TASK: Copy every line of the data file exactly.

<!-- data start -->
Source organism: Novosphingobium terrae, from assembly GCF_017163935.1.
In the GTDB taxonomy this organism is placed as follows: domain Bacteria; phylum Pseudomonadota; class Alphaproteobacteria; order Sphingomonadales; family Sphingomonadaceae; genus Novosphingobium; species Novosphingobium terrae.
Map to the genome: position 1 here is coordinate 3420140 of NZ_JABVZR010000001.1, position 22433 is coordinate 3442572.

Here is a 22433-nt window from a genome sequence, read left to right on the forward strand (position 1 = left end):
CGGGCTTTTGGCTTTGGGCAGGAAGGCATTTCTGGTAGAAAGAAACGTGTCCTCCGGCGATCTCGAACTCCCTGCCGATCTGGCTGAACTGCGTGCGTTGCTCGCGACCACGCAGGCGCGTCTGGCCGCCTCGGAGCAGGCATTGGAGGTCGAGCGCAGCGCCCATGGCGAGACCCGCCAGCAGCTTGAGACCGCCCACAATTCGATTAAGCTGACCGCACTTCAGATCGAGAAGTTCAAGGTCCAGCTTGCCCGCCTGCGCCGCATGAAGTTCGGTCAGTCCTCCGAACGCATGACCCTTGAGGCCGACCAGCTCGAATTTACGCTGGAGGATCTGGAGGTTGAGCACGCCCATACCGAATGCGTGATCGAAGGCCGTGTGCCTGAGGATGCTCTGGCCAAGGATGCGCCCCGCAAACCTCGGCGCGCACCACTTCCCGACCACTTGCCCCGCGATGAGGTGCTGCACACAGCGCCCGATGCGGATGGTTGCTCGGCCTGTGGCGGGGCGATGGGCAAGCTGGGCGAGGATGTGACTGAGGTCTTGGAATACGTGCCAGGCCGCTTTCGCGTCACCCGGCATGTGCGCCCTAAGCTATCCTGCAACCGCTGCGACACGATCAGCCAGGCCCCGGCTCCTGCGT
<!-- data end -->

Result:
Source organism: Novosphingobium terrae, from assembly GCF_017163935.1.
In the GTDB taxonomy this organism is placed as follows: domain Bacteria; phylum Pseudomonadota; class Alphaproteobacteria; order Sphingomonadales; family Sphingomonadaceae; genus Novosphingobium; species Novosphingobium terrae.
Map to the genome: position 1 here is coordinate 3420140 of NZ_JABVZR010000001.1, position 22433 is coordinate 3442572.

Here is a 22433-nt window from a genome sequence, read left to right on the forward strand (position 1 = left end):
CGGGCTTTTGGCTTTGGGCAGGAAGGCATTTCTGGTAGAAAGAAACGTGTCCTCCGGCGATCTCGAACTCCCTGCCGATCTGGCTGAACTGCGTGCGTTGCTCGCGACCACGCAGGCGCGTCTGGCCGCCTCGGAGCAGGCATTGGAGGTCGAGCGCAGCGCCCATGGCGAGACCCGCCAGCAGCTTGAGACCGCCCACAATTCGATTAAGCTGACCGCACTTCAGATCGAGAAGTTCAAGGTCCAGCTTGCCCGCCTGCGCCGCATGAAGTTCGGTCAGTCCTCCGAACGCATGACCCTTGAGGCCGACCAGCTCGAATTTACGCTGGAGGATCTGGAGGTTGAGCACGCCCATACCGAATGCGTGATCGAAGGCCGTGTGCCTGAGGATGCTCTGGCCAAGGATGCGCCCCGCAAACCTCGGCGCGCACCACTTCCCGACCACTTGCCCCGCGATGAGGTGCTGCACACAGCGCCCGATGCGGATGGTTGCTCGGCCTGTGGCGGGGCGATGGGCAAGCTGGGCGAGGATGTGACTGAGGTCTTGGAATACGTGCCAGGCCGCTTTCGCGTCACCCGGCATGTGCGCCCTAAGCTATCCTGCAACCGCTGCGACACGATCAGCCAGGCCCCGGCTCCTGCGT